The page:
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Train Explosion In Italy Kills At Least 13

This article is more than 11 years old.

A freight train derailed in the middle of the night in northern Italy, setting off an explosion and a fire that killed at least 13 people and sent 50 others to the hospital, many with severe burns, officials said Tuesday.

The 14-car train was traveling from the northern city of La Spezia to Pisa when a rear car plowed into a residential neighborhood beside the train station in the Tuscan seaside town of Viareggio just before midnight Monday.

A train car filled with liquefied natural gas exploded, collapsing at least two buildings and setting fire to a vast area. Homes collapsed or burned, killing residents as they slept.

"We saw a ball of fire rising up to the sky," said witness Gianfranco Bini, who lives in a building overlooking the station. "We heard three big rumbles, like bombs. It looked like war had broken out."

Videos uploaded on YouTube showed a huge plume of fire and smoke towering above Viareggio's low houses. An inferno raged through the night, consuming buildings and cars, while the sound of sirens and explosions pierced the air.

The death toll stood at 13 by Tuesday morning, said Gennaro Tornatore, a spokesman for the firefighters. But he said the number of victims might rise as 300 firefighters and other rescue teams searched through the rubble.

The city of Lucca's top government official, Prefect Carmelo Aronica, told Italy's RAI state TV that at least 50 people were injured, with 35 hospitalized with severe burns. The ANSA news agency reported that three children were pulled alive from the rubble of their collapsed home shortly before daybreak Tuesday.

About 1,000 people were evacuated from their homes as a precaution, and tents were set up around the town hall.

As the firefighters worked to contain the blaze, teams specialized in dealing with nuclear, biological and chemical threats were being brought in to prevent the other gas tanks from exploding. Officials said the fire was contained after several hours, but a smell of burning hung in the air.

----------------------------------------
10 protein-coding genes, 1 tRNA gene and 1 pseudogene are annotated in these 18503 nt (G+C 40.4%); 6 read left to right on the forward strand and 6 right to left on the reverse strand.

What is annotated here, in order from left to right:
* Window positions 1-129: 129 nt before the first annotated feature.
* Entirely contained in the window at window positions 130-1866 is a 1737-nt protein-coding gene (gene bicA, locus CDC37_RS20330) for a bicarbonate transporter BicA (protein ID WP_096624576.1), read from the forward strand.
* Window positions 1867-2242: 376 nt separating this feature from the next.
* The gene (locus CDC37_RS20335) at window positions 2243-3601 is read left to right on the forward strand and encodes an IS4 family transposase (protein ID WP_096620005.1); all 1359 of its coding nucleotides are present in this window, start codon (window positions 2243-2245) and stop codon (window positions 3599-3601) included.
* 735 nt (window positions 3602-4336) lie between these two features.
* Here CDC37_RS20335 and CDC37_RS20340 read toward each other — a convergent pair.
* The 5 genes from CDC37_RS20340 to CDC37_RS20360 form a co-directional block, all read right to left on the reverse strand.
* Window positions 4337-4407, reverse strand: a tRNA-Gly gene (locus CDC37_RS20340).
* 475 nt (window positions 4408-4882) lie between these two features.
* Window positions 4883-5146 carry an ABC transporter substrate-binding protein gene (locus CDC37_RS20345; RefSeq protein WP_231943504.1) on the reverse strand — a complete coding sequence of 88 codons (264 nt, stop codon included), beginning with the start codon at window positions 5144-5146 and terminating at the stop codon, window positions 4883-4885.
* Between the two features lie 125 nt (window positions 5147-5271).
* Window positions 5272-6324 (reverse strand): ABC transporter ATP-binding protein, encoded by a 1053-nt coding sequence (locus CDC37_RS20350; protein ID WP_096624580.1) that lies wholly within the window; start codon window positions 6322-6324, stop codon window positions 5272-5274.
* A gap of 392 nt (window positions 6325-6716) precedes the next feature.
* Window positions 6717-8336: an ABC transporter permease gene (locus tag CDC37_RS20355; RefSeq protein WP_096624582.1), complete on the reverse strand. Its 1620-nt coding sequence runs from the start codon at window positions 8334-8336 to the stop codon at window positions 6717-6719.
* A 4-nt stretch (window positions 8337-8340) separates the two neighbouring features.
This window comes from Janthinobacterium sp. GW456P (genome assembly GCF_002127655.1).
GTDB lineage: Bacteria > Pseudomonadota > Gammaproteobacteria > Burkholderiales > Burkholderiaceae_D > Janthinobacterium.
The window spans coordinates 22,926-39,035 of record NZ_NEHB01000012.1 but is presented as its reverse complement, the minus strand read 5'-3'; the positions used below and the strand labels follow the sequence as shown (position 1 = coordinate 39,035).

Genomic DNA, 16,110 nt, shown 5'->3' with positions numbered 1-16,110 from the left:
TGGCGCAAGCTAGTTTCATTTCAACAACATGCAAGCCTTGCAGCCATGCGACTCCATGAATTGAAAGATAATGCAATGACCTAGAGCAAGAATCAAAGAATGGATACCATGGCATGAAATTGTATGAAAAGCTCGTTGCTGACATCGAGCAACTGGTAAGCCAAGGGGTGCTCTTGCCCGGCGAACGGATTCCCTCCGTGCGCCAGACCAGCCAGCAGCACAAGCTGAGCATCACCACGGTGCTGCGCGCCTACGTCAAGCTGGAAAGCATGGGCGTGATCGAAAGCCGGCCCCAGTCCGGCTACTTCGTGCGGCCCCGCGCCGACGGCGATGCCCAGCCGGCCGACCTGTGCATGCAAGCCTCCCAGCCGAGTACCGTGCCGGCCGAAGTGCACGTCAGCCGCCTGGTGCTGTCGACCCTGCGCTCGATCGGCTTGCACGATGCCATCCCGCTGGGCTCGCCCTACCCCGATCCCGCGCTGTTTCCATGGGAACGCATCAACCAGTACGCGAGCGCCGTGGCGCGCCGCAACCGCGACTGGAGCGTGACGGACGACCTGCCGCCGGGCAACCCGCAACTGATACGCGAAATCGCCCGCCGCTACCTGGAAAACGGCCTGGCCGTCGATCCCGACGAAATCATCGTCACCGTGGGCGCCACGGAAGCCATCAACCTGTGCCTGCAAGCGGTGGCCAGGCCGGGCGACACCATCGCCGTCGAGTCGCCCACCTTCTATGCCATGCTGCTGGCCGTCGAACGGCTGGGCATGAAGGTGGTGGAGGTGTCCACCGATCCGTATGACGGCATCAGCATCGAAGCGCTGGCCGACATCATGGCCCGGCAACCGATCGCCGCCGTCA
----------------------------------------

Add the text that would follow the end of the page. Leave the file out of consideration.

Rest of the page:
"There are dozens and dozens of cars hit by the shock wave and collapsed houses," said firefighters' spokesman Luca Cari.

Some of the victims, including a child, were killed in their homes, said Raffaele Gargiulo, a police spokesman for the nearby city of Lucca, which is in charge of the smaller town of Viareggio. Two drivers on the road alongside the tracks when the train derailed were also killed.

Others suffered severe burns and died at the hospital.

"The condition of the bodies is such that it will be very difficult to identify them," Gargiulo said.

The train's two engineers were only lightly injured. While being questioned in the hospital, they said they felt an impact some 650 feet (200 meters) outside the station, shortly before the rear of the train flew off the tracks, Gargiulo said.

He told The Associated Press by telephone that the derailing may have been caused by damage to the tracks or by a problem with the train's braking system.

This program aired on June 30, 2009. The audio for this program is not available.

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